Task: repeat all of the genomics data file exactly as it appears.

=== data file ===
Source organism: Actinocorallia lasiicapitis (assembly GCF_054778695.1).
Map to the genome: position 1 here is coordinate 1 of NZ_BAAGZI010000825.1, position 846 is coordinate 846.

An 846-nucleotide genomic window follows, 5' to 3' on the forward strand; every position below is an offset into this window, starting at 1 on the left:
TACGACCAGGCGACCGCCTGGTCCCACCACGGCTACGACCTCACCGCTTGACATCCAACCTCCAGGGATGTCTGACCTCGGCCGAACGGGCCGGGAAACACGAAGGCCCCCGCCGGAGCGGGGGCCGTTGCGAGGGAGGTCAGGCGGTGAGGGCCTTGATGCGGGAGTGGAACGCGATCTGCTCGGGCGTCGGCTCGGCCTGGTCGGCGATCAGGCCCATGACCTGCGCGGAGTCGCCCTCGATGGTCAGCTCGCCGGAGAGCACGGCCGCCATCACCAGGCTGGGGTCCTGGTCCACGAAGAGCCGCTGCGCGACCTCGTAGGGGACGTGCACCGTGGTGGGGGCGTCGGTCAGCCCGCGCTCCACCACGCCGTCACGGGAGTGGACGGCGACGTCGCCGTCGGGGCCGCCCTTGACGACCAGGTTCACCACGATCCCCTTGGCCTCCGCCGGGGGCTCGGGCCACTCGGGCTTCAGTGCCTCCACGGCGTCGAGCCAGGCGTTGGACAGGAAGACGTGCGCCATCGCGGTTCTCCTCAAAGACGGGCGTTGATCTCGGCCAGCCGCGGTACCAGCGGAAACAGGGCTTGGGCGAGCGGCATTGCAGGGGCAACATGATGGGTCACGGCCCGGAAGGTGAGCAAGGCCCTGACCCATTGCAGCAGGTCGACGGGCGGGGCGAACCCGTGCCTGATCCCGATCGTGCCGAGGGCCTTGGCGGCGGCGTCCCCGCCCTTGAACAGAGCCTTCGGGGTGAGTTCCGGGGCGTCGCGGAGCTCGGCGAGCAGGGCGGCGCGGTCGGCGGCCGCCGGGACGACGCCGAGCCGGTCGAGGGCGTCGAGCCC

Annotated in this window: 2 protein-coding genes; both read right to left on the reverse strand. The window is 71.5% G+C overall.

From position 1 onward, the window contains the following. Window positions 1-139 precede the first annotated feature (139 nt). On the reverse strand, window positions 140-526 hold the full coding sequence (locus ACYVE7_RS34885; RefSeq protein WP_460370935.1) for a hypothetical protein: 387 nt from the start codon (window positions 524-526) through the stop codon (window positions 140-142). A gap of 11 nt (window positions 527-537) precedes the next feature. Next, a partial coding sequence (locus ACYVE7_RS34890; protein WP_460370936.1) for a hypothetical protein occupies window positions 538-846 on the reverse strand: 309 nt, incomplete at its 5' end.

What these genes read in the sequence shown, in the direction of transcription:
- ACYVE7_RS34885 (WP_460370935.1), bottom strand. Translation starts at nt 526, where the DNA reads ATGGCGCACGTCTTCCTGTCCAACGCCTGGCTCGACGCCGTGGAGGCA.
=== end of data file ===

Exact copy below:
Source organism: Actinocorallia lasiicapitis (assembly GCF_054778695.1).
Map to the genome: position 1 here is coordinate 1 of NZ_BAAGZI010000825.1, position 846 is coordinate 846.

An 846-nucleotide genomic window follows, 5' to 3' on the forward strand; every position below is an offset into this window, starting at 1 on the left:
TACGACCAGGCGACCGCCTGGTCCCACCACGGCTACGACCTCACCGCTTGACATCCAACCTCCAGGGATGTCTGACCTCGGCCGAACGGGCCGGGAAACACGAAGGCCCCCGCCGGAGCGGGGGCCGTTGCGAGGGAGGTCAGGCGGTGAGGGCCTTGATGCGGGAGTGGAACGCGATCTGCTCGGGCGTCGGCTCGGCCTGGTCGGCGATCAGGCCCATGACCTGCGCGGAGTCGCCCTCGATGGTCAGCTCGCCGGAGAGCACGGCCGCCATCACCAGGCTGGGGTCCTGGTCCACGAAGAGCCGCTGCGCGACCTCGTAGGGGACGTGCACCGTGGTGGGGGCGTCGGTCAGCCCGCGCTCCACCACGCCGTCACGGGAGTGGACGGCGACGTCGCCGTCGGGGCCGCCCTTGACGACCAGGTTCACCACGATCCCCTTGGCCTCCGCCGGGGGCTCGGGCCACTCGGGCTTCAGTGCCTCCACGGCGTCGAGCCAGGCGTTGGACAGGAAGACGTGCGCCATCGCGGTTCTCCTCAAAGACGGGCGTTGATCTCGGCCAGCCGCGGTACCAGCGGAAACAGGGCTTGGGCGAGCGGCATTGCAGGGGCAACATGATGGGTCACGGCCCGGAAGGTGAGCAAGGCCCTGACCCATTGCAGCAGGTCGACGGGCGGGGCGAACCCGTGCCTGATCCCGATCGTGCCGAGGGCCTTGGCGGCGGCGTCCCCGCCCTTGAACAGAGCCTTCGGGGTGAGTTCCGGGGCGTCGCGGAGCTCGGCGAGCAGGGCGGCGCGGTCGGCGGCCGCCGGGACGACGCCGAGCCGGTCGAGGGCGTCGAGCCC

Annotated in this window: 2 protein-coding genes; both read right to left on the reverse strand. The window is 71.5% G+C overall.

From position 1 onward, the window contains the following. Window positions 1-139 precede the first annotated feature (139 nt). On the reverse strand, window positions 140-526 hold the full coding sequence (locus ACYVE7_RS34885; RefSeq protein WP_460370935.1) for a hypothetical protein: 387 nt from the start codon (window positions 524-526) through the stop codon (window positions 140-142). A gap of 11 nt (window positions 527-537) precedes the next feature. Next, a partial coding sequence (locus ACYVE7_RS34890; protein WP_460370936.1) for a hypothetical protein occupies window positions 538-846 on the reverse strand: 309 nt, incomplete at its 5' end.

What these genes read in the sequence shown, in the direction of transcription:
- ACYVE7_RS34885 (WP_460370935.1), bottom strand. Translation starts at nt 526, where the DNA reads ATGGCGCACGTCTTCCTGTCCAACGCCTGGCTCGACGCCGTGGAGGCA.